After disappointing many of his fans (not me though, but I'm not really a fan) with Dark Shadows, Tim Burton is back with a vintage Burton project. Frankenweenie sees Burton return to the world of stop-motion animation and the result is more than spectacular. Frankenweenie is a delicately crafted film, made with absolute love and care and meant to charm the people who share Burton's particular interest in monster movies. It's Burton's baby and by far his best feature-length film so far.
Though I appreciate some of Burton's work (Alice In Wonderland), many of his films leave me with an uneasy emptiness as a direct result of unfulfilled potential. Even though he and I share the love for stop-motion animation (Panique Au Village, Fantastic Mr Fox, Mary And Max), I often felt that in the past Burton was trumped by partner in crime Henry Selick (Coraline). Frankenweenie is the first feature-length film where Burton truly convinced me of his stop-motion capabilities.
I say feature-length because I've been a long-time fan of Burton's early short film Vincent. Also shot in black and white, it held a wonderful charm that always made me wonder why he couldn't reproduce that in his feature-length work. I even think that Vincent is part of the reason why I could never get fully engaged in Burton's later work. Frankenweenie too is based on an old Burton short-film, though the original was shot in live action rather than stop-motion. The transition is definitely one for the better.
Frankenweenie is an ode to the monster films of yonder. Not really a surprise for people who've seen Burton's Ed Wood, but Frankenweenie takes a more intelligent approach. While Burton pays proper respect to his influences, he also creates a modern addition to the genre that stands well on its own. For someone who isn't completely versed in the subject there are plenty of easy to understand references, while some of the more obscure ones (props for picking Gamera over Gojira!) also managed to reach me.
The choice to shoot this film in black and white may not be the most commercial one, but it is a brilliant move nonetheless. Not only is it a direct reference to the old monster films, it also masks some of the limitations of stop-motion and it gives the film an overall darker tone. Burton's use of black and white is neigh perfect too, with several very moody and atmospheric set pieces stealing the show. The detail to the characters is astounding while some of the effects are truly impressive. Character design are fun and expressive, another big plus. It's clear that Burton had an above-average budget to play with (certainly for stop-motion norms) and he really made the most of it.
More surprisingly is the fact that for the first time I could actually appreciate the 3D effect used in a film. So far I'd considered 3D a farce, a gimmick that detracted from the experience and one that was only used to make us pay more for less (yes, even in Avatar). While the 3D here is still far from perfect (there is still too much blur when characters are moving fast), it really gives the characters an extra dimension. It's as if you're flying through the set with the models yourself. The effect may break the illusion of film a little, but it adds so much more to the charm of stop-motion that it's definitely worth the investment. Not that I've suddenly turned into an avid defender of 3D, but for black and white stop-motion projects it's a very nice addition.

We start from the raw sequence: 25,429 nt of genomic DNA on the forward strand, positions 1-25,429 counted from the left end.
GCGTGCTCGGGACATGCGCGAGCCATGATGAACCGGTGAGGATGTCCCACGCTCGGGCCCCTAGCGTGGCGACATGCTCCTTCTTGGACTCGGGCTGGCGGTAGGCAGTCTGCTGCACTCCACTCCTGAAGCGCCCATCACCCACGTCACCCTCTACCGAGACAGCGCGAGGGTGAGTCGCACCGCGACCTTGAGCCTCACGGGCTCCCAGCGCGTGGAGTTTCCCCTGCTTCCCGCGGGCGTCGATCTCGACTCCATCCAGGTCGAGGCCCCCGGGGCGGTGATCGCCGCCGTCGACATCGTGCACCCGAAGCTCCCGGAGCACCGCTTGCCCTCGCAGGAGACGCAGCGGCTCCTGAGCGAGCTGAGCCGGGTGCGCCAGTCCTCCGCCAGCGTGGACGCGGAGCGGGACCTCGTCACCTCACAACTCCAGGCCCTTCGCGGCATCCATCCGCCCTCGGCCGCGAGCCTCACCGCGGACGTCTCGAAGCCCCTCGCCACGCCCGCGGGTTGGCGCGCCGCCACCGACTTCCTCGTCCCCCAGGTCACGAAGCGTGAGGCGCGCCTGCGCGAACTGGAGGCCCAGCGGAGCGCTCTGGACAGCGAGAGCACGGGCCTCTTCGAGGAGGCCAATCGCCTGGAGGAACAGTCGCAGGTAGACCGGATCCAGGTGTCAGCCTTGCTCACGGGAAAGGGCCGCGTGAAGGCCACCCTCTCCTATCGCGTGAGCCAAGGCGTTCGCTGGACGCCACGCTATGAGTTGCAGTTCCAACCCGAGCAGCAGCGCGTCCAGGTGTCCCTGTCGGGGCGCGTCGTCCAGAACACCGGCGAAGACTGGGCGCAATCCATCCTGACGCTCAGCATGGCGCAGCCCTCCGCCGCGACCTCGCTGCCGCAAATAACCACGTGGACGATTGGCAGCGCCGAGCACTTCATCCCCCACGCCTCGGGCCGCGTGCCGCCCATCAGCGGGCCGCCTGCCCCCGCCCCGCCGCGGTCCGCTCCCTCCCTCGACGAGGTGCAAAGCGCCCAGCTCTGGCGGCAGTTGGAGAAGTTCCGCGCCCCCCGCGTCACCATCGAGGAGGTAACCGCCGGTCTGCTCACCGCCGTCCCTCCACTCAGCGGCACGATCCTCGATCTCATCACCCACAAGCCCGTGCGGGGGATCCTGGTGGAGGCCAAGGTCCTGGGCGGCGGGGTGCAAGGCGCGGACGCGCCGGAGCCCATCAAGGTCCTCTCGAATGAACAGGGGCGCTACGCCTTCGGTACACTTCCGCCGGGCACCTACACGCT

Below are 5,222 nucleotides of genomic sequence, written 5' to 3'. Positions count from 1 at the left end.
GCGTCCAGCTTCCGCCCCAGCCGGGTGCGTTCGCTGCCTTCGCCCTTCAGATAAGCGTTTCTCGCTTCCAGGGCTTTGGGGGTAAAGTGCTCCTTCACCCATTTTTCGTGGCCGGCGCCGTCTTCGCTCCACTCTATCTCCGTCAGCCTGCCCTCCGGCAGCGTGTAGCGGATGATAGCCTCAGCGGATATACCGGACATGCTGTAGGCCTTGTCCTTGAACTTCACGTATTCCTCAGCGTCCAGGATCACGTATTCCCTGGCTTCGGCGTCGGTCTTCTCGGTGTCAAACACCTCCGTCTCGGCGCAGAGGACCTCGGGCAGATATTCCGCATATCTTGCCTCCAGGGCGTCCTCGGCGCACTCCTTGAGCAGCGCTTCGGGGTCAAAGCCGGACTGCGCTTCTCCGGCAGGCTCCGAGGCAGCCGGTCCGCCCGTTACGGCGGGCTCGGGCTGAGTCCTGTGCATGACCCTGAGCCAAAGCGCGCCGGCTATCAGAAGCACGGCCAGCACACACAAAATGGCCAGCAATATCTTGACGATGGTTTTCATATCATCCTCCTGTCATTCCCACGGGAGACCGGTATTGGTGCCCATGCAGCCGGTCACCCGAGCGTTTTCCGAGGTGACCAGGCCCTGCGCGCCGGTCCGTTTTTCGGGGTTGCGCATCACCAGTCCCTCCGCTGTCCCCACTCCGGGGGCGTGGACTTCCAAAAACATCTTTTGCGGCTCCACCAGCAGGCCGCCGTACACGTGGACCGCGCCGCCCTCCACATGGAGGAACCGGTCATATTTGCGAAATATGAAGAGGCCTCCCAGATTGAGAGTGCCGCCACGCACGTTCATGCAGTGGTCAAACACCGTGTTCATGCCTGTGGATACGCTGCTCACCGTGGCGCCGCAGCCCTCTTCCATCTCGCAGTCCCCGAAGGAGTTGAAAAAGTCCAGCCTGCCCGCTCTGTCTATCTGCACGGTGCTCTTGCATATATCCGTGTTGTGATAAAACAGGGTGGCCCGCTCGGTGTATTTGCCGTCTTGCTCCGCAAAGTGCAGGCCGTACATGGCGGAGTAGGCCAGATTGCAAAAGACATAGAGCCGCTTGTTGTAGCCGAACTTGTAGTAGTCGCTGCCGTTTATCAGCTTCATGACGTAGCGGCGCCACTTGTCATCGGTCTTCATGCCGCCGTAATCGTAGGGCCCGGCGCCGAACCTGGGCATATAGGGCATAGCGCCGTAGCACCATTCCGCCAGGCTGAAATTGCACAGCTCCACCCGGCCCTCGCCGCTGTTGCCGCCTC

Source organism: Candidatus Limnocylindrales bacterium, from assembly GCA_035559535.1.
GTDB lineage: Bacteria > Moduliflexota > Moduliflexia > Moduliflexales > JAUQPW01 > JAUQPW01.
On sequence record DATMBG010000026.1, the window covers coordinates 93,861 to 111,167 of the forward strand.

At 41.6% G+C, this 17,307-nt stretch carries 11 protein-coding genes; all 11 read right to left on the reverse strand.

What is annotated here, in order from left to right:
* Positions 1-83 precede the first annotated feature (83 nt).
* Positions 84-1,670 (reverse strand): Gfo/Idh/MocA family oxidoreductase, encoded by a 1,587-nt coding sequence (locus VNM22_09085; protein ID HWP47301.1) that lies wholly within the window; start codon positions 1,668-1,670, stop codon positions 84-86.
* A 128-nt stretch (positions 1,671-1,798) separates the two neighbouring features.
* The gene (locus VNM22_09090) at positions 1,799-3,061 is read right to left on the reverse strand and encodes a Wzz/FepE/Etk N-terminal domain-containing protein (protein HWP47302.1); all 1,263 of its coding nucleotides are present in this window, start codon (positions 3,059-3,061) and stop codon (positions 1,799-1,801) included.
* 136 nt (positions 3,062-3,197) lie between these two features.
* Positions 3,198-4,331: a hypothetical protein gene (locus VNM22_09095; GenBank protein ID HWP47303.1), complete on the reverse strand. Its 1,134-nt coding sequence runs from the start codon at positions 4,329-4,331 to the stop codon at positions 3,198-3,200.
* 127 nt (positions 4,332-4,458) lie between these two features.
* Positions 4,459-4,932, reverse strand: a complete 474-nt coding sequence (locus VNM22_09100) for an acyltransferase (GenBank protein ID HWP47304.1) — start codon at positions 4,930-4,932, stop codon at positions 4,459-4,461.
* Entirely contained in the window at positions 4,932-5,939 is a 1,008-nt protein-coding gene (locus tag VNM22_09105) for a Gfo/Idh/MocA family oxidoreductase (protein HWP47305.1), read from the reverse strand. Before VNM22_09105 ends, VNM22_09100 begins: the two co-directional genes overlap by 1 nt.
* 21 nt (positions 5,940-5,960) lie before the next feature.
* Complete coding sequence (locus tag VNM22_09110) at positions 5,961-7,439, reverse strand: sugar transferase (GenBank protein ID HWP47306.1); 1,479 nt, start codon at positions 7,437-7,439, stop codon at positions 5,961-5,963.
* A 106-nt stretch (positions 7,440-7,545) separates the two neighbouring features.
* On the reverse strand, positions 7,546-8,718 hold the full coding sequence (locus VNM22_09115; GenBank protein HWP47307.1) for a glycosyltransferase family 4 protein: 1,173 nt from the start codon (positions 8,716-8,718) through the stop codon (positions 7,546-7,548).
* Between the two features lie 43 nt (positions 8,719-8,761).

For the soundtrack Burton relied on long-time collaborator Danny Elfman (no surprises there). Elfman's music is perfect, creating a score of fantasy-like music with a dramatic monster twist. It's a theme that fits Elfman's typical style and it's clear that he felt right at home with the project. The voice acting is surprisingly mature. No big stars paid just so their names can be featured on the poster, but a selection of strong voices that lend their characters some extra panache.
The premise of the film is simple and plot and story remain pretty bare-bones throughout. Judged by these factors Frankenweenie is a typical film aimed at kids. But the many references, the oddball characters and the very particular style will be harder to sell to a younger audience. Because of this Frankenweenie is a difficult film to market, which is clear when you look at the current theater programmings. The film didn't open that wide here in Belgium (and The Netherlands), some theaters only play it during the evening screenings. It's a challenge Disney clearly wasn't able to overcome, though I'm very glad they went ahead with the release because it's a film that deserves to be seen in cinemas.
Everything about Frankenweenie shows that this a film made with lots of passion and dedication. Its lush production values are betrayed by the enormous detail featured in the final product, but they never seemed to hinder Burton in producing the film he wanted to make. A pretty bold move, especially for Disney who are known to be quite conservative, but one I'm sure every Burton fan will appreciate. Frankenweenie is a pretty exceptional film and my favorite Burton so far, it's also the first film that made me less skeptical about the use of 3D in film, so make sure you catch this one in a theater near you.